Landmarc is the latest cool restaurant in TriBeCa, a neighborhood that already has plenty of them. It’s named for chef-owner Marc Murphy, who cut his teeth at Le Cirque, La Fourchette, Layla, and Cellar in the Sky, among other places. Landmarc has more humble aspirations than these temples of haute cuisine. It has the feel of a neighborhood hangout, with exposed brick walls and waitstaff in black t-shirts. The menu offers a range of French, Italian, and plain old American comfort food.
I ambled into Landmarc today for lunch. It was about 1pm, and the restaurant was around 1/3rd full. It actually got a tad busier by the time I left, but the downstairs was still well under 1/2 full. I took a look upstairs, where only two or three tables were occupied. There is a gorgeous 3/4ths-enclosed booth that the manager said is available for parties of 6.
I don’t like to drink before the evening. The ample selection of half-bottles of wine was duly noted, but the staff did not mind that I preferred tap water. I ordered the asparagus soup (yummy) and steak au poivre. Not much can be done to improve an age-old recipe like steak au poivre. Landmarc served a thick piece of meat, crusty on the outside and cooked to a perfect medium rare on the inside, topped with onions. The pepper sauce got the job done, but it was a bit runny and soaked the bottom layer of french fries. The fries that the sauce didn’t get to were crisp and medium-thickness. Landmarc offers six choices of desserts for $3 apiece, or you can have one of each for $15. I was far too full to try even one, but it has to be the best dessert bargain in town.
Service was attentive and efficient at the beginning of the meal, but visits to my table seemed to tail off near the end. They kept me waiting for the steak a bit longer than they should, but all was forgiven once I tasted it. The manager did make a point of coming around to every table and saying hello.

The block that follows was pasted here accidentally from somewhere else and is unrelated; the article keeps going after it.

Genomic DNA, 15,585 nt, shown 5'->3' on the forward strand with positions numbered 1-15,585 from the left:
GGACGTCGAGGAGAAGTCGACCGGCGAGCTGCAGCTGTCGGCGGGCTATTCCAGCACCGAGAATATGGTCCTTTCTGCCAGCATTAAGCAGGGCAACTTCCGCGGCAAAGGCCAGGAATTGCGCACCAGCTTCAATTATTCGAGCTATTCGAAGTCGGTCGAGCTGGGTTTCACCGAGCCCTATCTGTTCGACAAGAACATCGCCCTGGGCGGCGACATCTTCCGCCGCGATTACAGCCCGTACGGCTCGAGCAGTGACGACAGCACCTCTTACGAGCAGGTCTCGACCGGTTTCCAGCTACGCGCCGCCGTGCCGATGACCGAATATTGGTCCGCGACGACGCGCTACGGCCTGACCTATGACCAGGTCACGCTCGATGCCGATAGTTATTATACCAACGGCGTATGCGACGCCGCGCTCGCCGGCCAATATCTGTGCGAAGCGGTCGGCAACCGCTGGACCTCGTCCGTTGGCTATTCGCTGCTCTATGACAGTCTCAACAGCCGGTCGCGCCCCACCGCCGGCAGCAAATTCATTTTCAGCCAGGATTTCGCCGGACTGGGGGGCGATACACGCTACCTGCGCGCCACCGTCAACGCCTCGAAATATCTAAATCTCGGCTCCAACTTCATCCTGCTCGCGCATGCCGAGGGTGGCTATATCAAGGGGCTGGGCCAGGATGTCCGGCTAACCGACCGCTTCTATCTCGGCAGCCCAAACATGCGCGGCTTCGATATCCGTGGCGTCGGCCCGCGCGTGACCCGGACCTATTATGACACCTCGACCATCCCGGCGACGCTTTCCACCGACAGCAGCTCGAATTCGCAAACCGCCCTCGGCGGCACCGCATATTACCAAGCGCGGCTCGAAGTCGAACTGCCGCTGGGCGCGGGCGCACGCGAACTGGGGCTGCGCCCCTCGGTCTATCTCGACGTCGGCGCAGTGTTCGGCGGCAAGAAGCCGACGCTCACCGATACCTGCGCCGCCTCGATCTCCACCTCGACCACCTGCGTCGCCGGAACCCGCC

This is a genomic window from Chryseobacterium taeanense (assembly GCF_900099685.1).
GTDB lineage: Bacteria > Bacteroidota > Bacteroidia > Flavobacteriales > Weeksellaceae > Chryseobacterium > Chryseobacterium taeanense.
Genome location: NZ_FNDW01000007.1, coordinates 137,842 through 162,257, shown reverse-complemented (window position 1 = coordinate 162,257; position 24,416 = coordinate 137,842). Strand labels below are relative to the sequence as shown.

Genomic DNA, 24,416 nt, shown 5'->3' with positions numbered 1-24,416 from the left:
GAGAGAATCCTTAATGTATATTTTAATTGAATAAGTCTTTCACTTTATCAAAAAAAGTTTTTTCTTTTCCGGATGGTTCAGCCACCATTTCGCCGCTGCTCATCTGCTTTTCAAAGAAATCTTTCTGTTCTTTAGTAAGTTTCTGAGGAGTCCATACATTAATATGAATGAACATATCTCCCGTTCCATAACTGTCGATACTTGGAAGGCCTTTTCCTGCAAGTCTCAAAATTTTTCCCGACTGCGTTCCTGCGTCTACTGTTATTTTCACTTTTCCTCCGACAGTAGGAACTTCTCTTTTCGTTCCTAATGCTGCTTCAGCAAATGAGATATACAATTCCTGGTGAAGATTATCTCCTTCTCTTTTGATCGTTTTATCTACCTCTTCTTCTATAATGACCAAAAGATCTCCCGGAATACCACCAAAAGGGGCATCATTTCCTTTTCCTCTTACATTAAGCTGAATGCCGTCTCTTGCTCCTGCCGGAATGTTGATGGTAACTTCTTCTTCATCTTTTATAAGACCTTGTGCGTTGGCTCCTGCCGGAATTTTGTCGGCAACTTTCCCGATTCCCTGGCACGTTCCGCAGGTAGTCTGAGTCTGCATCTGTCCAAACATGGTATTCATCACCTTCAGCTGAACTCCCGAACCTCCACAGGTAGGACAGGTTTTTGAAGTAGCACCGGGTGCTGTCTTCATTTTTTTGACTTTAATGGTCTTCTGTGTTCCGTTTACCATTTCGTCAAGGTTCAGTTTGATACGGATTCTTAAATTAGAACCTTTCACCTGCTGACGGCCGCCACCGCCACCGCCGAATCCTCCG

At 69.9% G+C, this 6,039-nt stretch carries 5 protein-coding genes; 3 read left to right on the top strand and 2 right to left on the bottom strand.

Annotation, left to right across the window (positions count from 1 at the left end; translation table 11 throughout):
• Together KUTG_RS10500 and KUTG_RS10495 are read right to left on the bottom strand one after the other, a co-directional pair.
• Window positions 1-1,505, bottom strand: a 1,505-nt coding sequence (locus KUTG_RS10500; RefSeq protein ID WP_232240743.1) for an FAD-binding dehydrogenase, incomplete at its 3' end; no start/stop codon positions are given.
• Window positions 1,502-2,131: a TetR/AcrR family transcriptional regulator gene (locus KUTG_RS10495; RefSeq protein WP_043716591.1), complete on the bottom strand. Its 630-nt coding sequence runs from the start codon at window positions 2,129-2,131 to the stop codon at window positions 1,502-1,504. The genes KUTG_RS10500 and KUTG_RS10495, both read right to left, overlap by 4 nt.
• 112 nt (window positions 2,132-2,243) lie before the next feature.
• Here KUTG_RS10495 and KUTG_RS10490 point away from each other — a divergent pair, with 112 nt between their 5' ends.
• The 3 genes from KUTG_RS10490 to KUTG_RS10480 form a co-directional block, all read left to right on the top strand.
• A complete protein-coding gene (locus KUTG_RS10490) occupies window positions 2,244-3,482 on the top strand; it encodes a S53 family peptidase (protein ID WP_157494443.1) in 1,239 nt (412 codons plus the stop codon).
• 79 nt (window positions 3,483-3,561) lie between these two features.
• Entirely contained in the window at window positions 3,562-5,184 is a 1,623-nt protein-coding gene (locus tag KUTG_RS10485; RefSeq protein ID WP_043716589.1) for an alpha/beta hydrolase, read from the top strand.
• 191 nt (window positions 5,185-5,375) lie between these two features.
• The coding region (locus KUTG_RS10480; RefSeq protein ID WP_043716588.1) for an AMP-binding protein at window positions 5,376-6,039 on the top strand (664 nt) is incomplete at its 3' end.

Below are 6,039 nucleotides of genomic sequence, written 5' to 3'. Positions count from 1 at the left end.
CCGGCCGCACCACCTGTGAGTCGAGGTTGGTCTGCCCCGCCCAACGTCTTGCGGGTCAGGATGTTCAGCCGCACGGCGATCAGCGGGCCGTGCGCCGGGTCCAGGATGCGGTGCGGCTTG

For a place that doesn’t take reservations for parties less than six, both the placement and the size of the bar seem to be a miscalculation. It’s at the back of the restaurant, so patrons who want to wait at the bar before their table is ready have to pass through the downstairs dining area. There are only five bar stools, so I suspect it will get crowded back there, potentially a distraction for those who’ve already been seated.
I don’t know if Landmarc will take a cell phone number and call you when they’re ready. If so, I suspect Buster’s Garage, the NASCAR-themed sports bar across the street, will pick up a lot of the overflow. I read in the minutes for Community Board 1’s March meeting that there have already been compaints in the neighborhood about the noise at the newly-opened Buster’s.
It hasn’t been open long, but Landmarc is already a destination restaurant. In an LA Times article yesterday, “Dining Frenzy Takes Gotham,” Landmarc was listed as one of eight hot new restaurants in New York. Amanda Hesser’s review in the NYT gave Landmarc one star, which seemed to me correct (in a system that doesn’t allow half-stars).
Landmarc (179 West Broadway between Leonard and Worth Streets, TriBeCa)